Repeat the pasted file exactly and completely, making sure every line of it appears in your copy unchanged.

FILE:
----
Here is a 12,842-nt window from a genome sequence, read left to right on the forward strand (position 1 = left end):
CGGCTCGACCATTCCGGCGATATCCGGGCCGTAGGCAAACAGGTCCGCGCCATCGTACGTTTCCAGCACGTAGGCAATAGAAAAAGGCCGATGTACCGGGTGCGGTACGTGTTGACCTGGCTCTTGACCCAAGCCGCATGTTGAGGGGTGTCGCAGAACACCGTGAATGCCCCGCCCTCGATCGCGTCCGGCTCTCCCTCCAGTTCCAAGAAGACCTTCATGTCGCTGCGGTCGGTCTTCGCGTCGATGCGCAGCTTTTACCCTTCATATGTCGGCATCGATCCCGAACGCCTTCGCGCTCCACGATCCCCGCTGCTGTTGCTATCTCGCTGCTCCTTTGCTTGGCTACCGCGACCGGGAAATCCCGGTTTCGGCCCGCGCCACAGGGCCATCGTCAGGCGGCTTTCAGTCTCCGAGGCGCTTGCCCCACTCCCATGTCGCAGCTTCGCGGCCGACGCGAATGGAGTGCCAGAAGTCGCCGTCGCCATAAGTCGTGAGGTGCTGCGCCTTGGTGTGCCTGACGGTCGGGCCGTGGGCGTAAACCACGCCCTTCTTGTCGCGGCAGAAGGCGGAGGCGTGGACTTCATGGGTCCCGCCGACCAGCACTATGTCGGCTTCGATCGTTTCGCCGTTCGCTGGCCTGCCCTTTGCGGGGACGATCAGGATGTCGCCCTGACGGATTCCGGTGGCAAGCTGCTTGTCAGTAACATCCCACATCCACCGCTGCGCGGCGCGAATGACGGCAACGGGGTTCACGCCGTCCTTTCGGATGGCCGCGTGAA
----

Here is a 12,842-nt window from a genome sequence, read left to right on the forward strand (position 1 = left end):
CGGCTCGACCATTCCGGCGATATCCGGGCCGTAGGCAAACAGGTCCGCGCCATCGTACGTTTCCAGCACGTAGGCAATAGAAAAAGGCCGATGTACCGGGTGCGGTACGTGTTGACCTGGCTCTTGACCCAAGCCGCATGTTGAGGGGTGTCGCAGAACACCGTGAATGCCCCGCCCTCGATCGCGTCCGGCTCTCCCTCCAGTTCCAAGAAGACCTTCATGTCGCTGCGGTCGGTCTTCGCGTCGATGCGCAGCTTTTACCCTTCATATGTCGGCATCGATCCCGAACGCCTTCGCGCTCCACGATCCCCGCTGCTGTTGCTATCTCGCTGCTCCTTTGCTTGGCTACCGCGACCGGGAAATCCCGGTTTCGGCCCGCGCCACAGGGCCATCGTCAGGCGGCTTTCAGTCTCCGAGGCGCTTGCCCCACTCCCATGTCGCAGCTTCGCGGCCGACGCGAATGGAGTGCCAGAAGTCGCCGTCGCCATAAGTCGTGAGGTGCTGCGCCTTGGTGTGCCTGACGGTCGGGCCGTGGGCGTAAACCACGCCCTTCTTGTCGCGGCAGAAGGCGGAGGCGTGGACTTCATGGGTCCCGCCGACCAGCACTATGTCGGCTTCGATCGTTTCGCCGTTCGCTGGCCTGCCCTTTGCGGGGACGATCAGGATGTCGCCCTGACGGATTCCGGTGGCAAGCTGCTTGTCAGTAACATCCCACATCCACCGCTGCGCGGCGCGAATGACGGCAACGGGGTTCACGCCGTCCTTTCGGATGGCCGCGTGAA